A leader in an organization can’t do everyone’s job. Instead of micromanaging, strong leaders use organizational leadership to coordinate, communicate, motivate and delegate among employees and team members. For comprehensive organizational effectiveness, each individual needs to be seen as a contributor, with the leader at the helm.
Most importantly, best-practices leadership involves keeping employees motivated throughout the process, adapting your scope or strategy as necessary, and developing an effective communication strategy.
Some people never make it to the other side because they’re more successful at being doers. This is a crucial point in determining if you’re going to move up the ranks.
Browse our articles, tools and advice on best-practices leadership.
Michele Ferrero only gave one interview and kept one secret: the recipe for his hazelnut-chocolate spread, Nutella. In that one interview, though, Italy’s chocolate king revealed three other trade secrets.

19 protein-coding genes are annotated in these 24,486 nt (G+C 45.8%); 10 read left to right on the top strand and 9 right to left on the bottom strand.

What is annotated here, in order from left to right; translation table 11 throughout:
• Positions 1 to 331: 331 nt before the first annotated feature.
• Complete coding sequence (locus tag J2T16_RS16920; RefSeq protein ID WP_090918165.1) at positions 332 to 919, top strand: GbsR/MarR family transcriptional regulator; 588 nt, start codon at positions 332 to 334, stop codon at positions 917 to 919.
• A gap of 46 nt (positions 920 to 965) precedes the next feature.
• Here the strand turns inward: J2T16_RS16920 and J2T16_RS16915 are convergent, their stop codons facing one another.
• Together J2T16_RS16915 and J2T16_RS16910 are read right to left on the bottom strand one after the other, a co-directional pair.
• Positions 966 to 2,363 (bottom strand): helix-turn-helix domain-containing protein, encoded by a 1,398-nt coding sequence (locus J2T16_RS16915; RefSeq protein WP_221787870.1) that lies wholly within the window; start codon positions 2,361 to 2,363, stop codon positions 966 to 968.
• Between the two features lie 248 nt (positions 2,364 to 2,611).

When CEO Bob Diamond resigned from his post at Barclays, it sent a message to other bankers: Even the head honcho’s job isn’t safe if the company gets ensnared in an ethics scandal. Diamond, who left in 2012 over questionable actions among his bank’s traders related to manipulating interest rates, may not have realized a tenet of ethical leadership: It’s not what you’re doing that counts as much as how you’re judged in the court of public opinion.
Begin your day with a brief planning session, the way great chefs do. So says Anthony Bourdain, legendary chef of Brasserie Les Halles, using an approach called mise-en-place.